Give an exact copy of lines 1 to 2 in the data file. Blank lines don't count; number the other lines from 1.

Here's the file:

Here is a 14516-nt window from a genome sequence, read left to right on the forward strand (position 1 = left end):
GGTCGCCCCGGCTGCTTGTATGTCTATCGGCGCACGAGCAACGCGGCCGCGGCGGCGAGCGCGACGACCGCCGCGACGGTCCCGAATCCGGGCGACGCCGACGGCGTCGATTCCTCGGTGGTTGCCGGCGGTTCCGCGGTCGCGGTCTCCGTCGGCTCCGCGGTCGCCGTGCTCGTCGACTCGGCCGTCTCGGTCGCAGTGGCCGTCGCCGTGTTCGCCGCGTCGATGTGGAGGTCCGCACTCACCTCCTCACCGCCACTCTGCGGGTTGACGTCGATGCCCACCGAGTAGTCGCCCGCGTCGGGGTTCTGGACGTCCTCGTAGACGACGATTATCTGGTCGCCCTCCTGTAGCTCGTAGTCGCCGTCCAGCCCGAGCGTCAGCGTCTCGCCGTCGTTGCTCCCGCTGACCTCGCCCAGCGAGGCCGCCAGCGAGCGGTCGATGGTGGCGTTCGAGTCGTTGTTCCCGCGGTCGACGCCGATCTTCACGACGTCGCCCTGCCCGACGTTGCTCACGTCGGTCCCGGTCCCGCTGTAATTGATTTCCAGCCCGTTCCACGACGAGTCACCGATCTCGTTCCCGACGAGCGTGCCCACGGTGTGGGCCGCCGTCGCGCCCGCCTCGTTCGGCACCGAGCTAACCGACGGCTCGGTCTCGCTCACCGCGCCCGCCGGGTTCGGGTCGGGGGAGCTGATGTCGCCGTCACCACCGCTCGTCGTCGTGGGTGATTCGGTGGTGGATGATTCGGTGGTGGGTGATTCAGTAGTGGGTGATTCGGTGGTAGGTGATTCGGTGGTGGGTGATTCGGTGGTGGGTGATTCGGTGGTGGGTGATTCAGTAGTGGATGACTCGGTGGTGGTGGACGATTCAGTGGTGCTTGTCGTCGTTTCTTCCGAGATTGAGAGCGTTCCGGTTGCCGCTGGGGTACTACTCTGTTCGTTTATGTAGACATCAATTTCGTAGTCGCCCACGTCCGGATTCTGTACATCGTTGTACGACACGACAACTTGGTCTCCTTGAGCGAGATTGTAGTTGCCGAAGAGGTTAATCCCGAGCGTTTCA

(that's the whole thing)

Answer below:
Here is a 14516-nt window from a genome sequence, read left to right on the forward strand (position 1 = left end):
GGTCGCCCCGGCTGCTTGTATGTCTATCGGCGCACGAGCAACGCGGCCGCGGCGGCGAGCGCGACGACCGCCGCGACGGTCCCGAATCCGGGCGACGCCGACGGCGTCGATTCCTCGGTGGTTGCCGGCGGTTCCGCGGTCGCGGTCTCCGTCGGCTCCGCGGTCGCCGTGCTCGTCGACTCGGCCGTCTCGGTCGCAGTGGCCGTCGCCGTGTTCGCCGCGTCGATGTGGAGGTCCGCACTCACCTCCTCACCGCCACTCTGCGGGTTGACGTCGATGCCCACCGAGTAGTCGCCCGCGTCGGGGTTCTGGACGTCCTCGTAGACGACGATTATCTGGTCGCCCTCCTGTAGCTCGTAGTCGCCGTCCAGCCCGAGCGTCAGCGTCTCGCCGTCGTTGCTCCCGCTGACCTCGCCCAGCGAGGCCGCCAGCGAGCGGTCGATGGTGGCGTTCGAGTCGTTGTTCCCGCGGTCGACGCCGATCTTCACGACGTCGCCCTGCCCGACGTTGCTCACGTCGGTCCCGGTCCCGCTGTAATTGATTTCCAGCCCGTTCCACGACGAGTCACCGATCTCGTTCCCGACGAGCGTGCCCACGGTGTGGGCCGCCGTCGCGCCCGCCTCGTTCGGCACCGAGCTAACCGACGGCTCGGTCTCGCTCACCGCGCCCGCCGGGTTCGGGTCGGGGGAGCTGATGTCGCCGTCACCACCGCTCGTCGTCGTGGGTGATTCGGTGGTGGATGATTCGGTGGTGGGTGATTCAGTAGTGGGTGATTCGGTGGTAGGTGATTCGGTGGTGGGTGATTCGGTGGTGGGTGATTCGGTGGTGGGTGATTCAGTAGTGGATGACTCGGTGGTGGTGGACGATTCAGTGGTGCTTGTCGTCGTTTCTTCCGAGATTGAGAGCGTTCCGGTTGCCGCTGGGGTACTACTCTGTTCGTTTATGTAGACATCAATTTCGTAGTCGCCCACGTCCGGATTCTGTACATCGTTGTACGACACGACAACTTGGTCTCCTTGAGCGAGATTGTAGTTGCCGAAGAGGTTAATCCCGAGCGTTTCA